Sophie is a ten year old girl who had disclosed to her teacher that she was being sexually abused. Her teacher followed all the right steps in child protection, told Sophie that she had done the best possible thing and shared exactly what she had said with children’s social care. Lauren, her social worker, visited Sophie and her family and the next step was to attempt an ABE (achieving best evidence) interview.
Achieving best evidence
Achieving best evidence, or joint investigative interviews (JIIs) in Scotland, are video recorded interviews conducted in child protection cases by the police and a social worker.
ABE and JII serve these two primary purposes:
- evidence gathering for use in criminal proceedings
- the examination in chief of the child witness.
Any relevant information gained during the interview can also be used to inform child protection inquiries and subsequent actions to safeguard and promote the child’s welfare, as well as in some cases the welfare of other children. Achieving best evidence guidance states that the process should start by building rapport. We frequently hear of social workers and police officers using Mind Of My Own apps to help them easily develop a working relationship, settle and reassure the child while gaining a good understanding of the child’s life.
Planning the interview
Research has shown that too often the views and opinions of children and young people are ignored or marginalised in the planning process. Wherever possible, and where practicable, children and young people in particular should be consulted about matters appropriate to their age and understanding, contributing to the planning and preparation for interview. Their contribution is essential for when and where the interview will take place, who will present and who will conduct the interview.’ You can read more about best practice here.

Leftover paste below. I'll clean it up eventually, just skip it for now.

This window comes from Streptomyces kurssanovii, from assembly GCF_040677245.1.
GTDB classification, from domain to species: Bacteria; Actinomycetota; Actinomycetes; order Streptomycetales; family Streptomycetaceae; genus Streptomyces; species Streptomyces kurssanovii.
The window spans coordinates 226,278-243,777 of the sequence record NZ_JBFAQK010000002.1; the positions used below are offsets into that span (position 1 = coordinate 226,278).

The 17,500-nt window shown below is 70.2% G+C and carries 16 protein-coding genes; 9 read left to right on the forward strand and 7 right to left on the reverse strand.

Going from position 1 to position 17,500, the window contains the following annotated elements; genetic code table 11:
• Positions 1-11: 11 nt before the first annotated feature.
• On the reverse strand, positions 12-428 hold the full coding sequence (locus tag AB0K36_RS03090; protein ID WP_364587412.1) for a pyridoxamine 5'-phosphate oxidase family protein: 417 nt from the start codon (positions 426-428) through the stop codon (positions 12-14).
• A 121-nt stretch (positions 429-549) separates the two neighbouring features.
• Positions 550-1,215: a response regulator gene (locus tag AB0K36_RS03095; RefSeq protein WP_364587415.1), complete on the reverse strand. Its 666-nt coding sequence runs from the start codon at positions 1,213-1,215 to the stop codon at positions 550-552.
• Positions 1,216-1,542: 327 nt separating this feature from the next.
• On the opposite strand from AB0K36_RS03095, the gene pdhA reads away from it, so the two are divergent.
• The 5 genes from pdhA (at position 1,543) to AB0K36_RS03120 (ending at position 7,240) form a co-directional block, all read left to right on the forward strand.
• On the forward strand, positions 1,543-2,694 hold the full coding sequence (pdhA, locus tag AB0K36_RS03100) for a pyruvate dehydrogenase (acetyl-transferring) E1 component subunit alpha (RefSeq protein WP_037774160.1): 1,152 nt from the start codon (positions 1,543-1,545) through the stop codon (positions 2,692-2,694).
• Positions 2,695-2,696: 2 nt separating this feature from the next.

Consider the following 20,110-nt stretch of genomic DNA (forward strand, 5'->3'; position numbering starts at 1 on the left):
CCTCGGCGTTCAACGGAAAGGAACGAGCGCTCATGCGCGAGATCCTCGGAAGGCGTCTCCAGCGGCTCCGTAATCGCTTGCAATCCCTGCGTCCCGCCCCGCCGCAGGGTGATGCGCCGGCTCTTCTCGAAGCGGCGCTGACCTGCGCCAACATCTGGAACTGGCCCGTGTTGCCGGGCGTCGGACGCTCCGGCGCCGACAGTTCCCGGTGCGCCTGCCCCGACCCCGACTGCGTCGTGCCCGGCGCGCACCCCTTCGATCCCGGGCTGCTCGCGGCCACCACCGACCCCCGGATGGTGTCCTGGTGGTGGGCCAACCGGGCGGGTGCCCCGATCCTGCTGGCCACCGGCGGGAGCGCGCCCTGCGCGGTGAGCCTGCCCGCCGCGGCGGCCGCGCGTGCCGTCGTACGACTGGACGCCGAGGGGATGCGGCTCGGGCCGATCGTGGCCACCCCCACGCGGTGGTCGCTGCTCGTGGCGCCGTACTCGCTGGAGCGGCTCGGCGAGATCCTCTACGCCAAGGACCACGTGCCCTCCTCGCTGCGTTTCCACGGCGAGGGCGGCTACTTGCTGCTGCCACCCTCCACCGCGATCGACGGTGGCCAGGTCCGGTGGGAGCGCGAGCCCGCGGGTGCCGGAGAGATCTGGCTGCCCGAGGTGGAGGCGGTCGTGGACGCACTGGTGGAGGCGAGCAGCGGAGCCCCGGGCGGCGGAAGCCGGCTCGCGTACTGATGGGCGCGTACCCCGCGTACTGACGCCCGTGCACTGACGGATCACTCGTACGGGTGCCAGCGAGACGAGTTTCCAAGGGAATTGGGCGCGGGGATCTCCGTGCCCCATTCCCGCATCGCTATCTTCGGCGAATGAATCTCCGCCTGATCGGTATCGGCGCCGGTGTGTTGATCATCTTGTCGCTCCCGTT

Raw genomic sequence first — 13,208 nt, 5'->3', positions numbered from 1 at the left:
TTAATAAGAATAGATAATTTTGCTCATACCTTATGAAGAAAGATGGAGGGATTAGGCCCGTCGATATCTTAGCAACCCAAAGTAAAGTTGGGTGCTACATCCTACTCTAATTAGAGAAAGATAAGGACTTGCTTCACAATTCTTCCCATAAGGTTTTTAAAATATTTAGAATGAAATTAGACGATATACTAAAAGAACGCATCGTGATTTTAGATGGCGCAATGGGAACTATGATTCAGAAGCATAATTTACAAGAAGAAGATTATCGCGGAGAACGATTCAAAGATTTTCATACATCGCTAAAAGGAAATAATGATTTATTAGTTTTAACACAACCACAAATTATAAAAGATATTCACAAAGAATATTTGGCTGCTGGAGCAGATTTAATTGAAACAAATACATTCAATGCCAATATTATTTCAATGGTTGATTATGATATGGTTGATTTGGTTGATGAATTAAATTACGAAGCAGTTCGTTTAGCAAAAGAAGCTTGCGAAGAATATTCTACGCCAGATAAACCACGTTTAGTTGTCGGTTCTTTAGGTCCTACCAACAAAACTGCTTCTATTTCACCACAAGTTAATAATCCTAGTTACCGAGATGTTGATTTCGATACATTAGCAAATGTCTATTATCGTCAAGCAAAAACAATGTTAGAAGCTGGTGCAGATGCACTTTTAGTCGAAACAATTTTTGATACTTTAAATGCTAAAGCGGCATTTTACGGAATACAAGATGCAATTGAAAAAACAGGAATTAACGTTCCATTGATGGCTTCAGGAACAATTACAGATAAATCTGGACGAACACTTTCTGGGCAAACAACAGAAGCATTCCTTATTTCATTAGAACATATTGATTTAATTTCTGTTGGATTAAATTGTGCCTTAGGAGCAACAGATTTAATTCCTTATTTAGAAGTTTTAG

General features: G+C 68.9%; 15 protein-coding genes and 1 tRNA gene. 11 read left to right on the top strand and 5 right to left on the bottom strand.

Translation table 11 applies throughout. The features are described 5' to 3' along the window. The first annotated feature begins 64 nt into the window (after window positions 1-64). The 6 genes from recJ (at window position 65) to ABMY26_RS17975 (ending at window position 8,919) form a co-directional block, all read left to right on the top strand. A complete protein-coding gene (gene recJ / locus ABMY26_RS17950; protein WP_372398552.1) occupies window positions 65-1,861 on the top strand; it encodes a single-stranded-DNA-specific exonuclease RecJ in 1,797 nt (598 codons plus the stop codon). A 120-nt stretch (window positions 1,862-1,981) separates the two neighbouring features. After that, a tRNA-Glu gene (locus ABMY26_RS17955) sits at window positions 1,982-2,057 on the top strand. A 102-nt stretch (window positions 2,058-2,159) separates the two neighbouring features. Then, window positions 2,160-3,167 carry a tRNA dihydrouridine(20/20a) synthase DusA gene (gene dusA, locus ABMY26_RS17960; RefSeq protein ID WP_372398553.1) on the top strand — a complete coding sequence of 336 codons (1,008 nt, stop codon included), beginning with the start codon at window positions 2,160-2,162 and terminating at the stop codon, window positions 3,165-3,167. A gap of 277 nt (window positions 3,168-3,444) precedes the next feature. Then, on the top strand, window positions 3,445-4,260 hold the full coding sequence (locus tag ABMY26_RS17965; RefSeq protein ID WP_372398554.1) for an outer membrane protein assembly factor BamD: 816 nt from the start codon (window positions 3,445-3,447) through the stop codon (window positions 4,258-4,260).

The joint planning happened with an in-depth discussion about how the interview would be managed and it was agreed that Sophie was to be interviewed in the suite in the police station. When Sophie arrived with Lauren she became very upset and didn’t want to do it so the first attempt failed.They agreed to a second attempt. Lauren used Express with Sophie to get to know her better and help her to open up a little. Together they then used the ‘Prepare for a meeting’ in the One app through Lauren’s worker account.
Sophie was able to express where she would like the meeting to be and chose to do it at her school. When asked who she would like to be there she asked to sit next to the school’s therapy dog. Hearing and acting upon Sophie’s views enabled the interview to go ahead successfully. She was much more relaxed in school where she felt most comfortable and sat with the dog. This interview was very successful and the investigation is now going ahead.
After the meeting Sophie used the ‘How did the meeting go?’ scenario and said that she felt her views were heard, nothing could be improved. She said:
I did my ABE interview and after I felt good. I think that having the dog in with me helped. I wasn’t scared.
Sophie also used ‘My worker is visiting’ to share what was good in her life right now and how she felt.
Sophie now has a child protection plan and Lauren is planning a handover with her new social worker, using the Mind of My Own statements from the One app and Express to ensure her voice is loud and clear in the process.
Lauren believes that if the child feels more in control of an interview, then the police will get more information from the child.
Best practice in action
Best practice states that child protection inquiries should be carried out in such a way as to minimise distress to the child. By understanding Sophie’s views Lauren did exactly that. Sophie was able to use technology alongside human interactions to share very difficult information in a way that suited her.
Sophie felt in control and able to influence what was no doubt one of the most difficult experiences of her young life.